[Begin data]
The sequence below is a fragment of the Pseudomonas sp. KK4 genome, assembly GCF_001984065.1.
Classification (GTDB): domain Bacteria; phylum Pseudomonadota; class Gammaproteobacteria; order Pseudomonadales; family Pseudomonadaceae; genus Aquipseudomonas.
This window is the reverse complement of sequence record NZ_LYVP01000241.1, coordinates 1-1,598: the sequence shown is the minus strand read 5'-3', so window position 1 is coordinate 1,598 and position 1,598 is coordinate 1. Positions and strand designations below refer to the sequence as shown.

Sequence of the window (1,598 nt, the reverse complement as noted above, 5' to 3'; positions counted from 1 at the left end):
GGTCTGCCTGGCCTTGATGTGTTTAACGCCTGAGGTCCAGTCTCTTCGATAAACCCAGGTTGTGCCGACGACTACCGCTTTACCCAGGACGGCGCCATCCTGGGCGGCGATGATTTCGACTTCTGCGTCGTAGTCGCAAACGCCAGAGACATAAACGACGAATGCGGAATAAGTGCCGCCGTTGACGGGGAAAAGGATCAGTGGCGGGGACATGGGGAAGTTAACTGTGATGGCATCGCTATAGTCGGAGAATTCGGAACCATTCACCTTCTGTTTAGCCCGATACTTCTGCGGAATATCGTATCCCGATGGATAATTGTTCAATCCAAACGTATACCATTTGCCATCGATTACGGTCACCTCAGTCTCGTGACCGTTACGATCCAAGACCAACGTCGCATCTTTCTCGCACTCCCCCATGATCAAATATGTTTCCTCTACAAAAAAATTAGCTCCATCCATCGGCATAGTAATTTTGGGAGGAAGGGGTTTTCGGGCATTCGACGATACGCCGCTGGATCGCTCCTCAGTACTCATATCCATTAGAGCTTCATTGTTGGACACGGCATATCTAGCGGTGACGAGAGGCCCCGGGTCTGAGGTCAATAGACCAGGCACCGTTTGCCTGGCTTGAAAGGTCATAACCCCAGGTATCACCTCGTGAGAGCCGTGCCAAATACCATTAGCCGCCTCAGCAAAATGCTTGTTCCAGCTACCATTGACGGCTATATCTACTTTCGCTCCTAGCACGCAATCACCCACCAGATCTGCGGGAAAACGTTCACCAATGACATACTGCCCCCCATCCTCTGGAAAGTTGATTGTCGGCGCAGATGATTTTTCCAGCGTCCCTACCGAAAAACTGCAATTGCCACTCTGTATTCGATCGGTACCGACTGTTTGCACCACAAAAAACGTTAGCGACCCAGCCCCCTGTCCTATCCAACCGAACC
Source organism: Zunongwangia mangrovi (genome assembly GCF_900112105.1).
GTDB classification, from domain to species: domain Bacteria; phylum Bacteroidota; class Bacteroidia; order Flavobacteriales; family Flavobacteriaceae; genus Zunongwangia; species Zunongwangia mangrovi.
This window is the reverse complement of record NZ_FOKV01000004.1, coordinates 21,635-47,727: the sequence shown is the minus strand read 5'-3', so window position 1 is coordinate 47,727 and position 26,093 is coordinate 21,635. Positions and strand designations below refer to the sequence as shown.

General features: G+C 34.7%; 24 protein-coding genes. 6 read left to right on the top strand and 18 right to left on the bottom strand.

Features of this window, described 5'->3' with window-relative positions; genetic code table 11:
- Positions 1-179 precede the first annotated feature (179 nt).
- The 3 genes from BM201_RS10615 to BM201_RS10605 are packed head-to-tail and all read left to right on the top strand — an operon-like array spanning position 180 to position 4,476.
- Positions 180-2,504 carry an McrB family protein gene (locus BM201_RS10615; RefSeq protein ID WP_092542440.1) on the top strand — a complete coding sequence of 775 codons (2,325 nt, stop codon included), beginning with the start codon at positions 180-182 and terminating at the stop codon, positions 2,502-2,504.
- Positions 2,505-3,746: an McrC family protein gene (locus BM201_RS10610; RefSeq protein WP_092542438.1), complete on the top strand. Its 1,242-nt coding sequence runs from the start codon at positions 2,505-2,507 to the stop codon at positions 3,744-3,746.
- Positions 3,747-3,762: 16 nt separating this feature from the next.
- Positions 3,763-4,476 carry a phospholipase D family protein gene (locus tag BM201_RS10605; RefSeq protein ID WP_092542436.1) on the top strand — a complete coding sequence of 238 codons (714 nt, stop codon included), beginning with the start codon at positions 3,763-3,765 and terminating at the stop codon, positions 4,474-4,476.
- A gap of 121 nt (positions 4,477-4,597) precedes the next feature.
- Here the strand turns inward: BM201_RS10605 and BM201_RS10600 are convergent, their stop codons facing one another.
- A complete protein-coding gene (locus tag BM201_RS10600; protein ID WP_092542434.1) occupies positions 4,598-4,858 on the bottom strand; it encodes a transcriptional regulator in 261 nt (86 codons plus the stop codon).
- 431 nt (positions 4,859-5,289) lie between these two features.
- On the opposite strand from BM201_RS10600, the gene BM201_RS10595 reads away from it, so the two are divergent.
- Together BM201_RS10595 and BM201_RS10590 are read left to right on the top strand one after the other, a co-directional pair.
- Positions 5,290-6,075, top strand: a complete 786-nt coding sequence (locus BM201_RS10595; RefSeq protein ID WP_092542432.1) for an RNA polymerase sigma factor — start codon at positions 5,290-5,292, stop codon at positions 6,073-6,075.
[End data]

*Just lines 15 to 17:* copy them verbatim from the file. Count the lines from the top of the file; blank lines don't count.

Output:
- Positions 3,747-3,762: 16 nt separating this feature from the next.
- Positions 3,763-4,476 carry a phospholipase D family protein gene (locus tag BM201_RS10605; RefSeq protein ID WP_092542436.1) on the top strand — a complete coding sequence of 238 codons (714 nt, stop codon included), beginning with the start codon at positions 3,763-3,765 and terminating at the stop codon, positions 4,474-4,476.
- A gap of 121 nt (positions 4,477-4,597) precedes the next feature.